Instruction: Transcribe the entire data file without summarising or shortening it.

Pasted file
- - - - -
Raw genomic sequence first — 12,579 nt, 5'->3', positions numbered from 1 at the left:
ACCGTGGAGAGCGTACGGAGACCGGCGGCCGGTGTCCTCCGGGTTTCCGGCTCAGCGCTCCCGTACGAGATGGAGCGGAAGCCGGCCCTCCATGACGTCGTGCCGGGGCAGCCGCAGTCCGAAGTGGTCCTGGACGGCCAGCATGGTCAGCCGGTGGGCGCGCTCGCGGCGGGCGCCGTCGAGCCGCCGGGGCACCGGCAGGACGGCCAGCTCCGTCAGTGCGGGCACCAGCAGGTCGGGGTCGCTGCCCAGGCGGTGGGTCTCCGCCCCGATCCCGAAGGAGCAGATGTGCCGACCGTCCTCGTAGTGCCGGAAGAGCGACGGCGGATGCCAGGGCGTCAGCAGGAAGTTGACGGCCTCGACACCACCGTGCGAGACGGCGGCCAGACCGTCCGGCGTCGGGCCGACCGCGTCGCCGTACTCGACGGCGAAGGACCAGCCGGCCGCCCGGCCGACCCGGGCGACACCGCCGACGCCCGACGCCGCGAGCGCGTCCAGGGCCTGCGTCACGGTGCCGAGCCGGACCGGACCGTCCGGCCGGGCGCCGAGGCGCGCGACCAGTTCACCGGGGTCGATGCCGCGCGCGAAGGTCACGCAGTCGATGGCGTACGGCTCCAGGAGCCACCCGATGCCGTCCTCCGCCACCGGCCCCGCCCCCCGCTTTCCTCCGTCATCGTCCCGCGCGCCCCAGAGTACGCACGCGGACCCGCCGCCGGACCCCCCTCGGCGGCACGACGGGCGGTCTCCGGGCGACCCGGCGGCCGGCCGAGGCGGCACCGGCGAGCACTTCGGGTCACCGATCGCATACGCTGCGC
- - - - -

Raw genomic sequence first — 12,579 nt, 5'->3', positions numbered from 1 at the left:
ACCGTGGAGAGCGTACGGAGACCGGCGGCCGGTGTCCTCCGGGTTTCCGGCTCAGCGCTCCCGTACGAGATGGAGCGGAAGCCGGCCCTCCATGACGTCGTGCCGGGGCAGCCGCAGTCCGAAGTGGTCCTGGACGGCCAGCATGGTCAGCCGGTGGGCGCGCTCGCGGCGGGCGCCGTCGAGCCGCCGGGGCACCGGCAGGACGGCCAGCTCCGTCAGTGCGGGCACCAGCAGGTCGGGGTCGCTGCCCAGGCGGTGGGTCTCCGCCCCGATCCCGAAGGAGCAGATGTGCCGACCGTCCTCGTAGTGCCGGAAGAGCGACGGCGGATGCCAGGGCGTCAGCAGGAAGTTGACGGCCTCGACACCACCGTGCGAGACGGCGGCCAGACCGTCCGGCGTCGGGCCGACCGCGTCGCCGTACTCGACGGCGAAGGACCAGCCGGCCGCCCGGCCGACCCGGGCGACACCGCCGACGCCCGACGCCGCGAGCGCGTCCAGGGCCTGCGTCACGGTGCCGAGCCGGACCGGACCGTCCGGCCGGGCGCCGAGGCGCGCGACCAGTTCACCGGGGTCGATGCCGCGCGCGAAGGTCACGCAGTCGATGGCGTACGGCTCCAGGAGCCACCCGATGCCGTCCTCCGCCACCGGCCCCGCCCCCCGCTTTCCTCCGTCATCGTCCCGCGCGCCCCAGAGTACGCACGCGGACCCGCCGCCGGACCCCCCTCGGCGGCACGACGGGCGGTCTCCGGGCGACCCGGCGGCCGGCCGAGGCGGCACCGGCGAGCACTTCGGGTCACCGATCGCATACGCTGCGC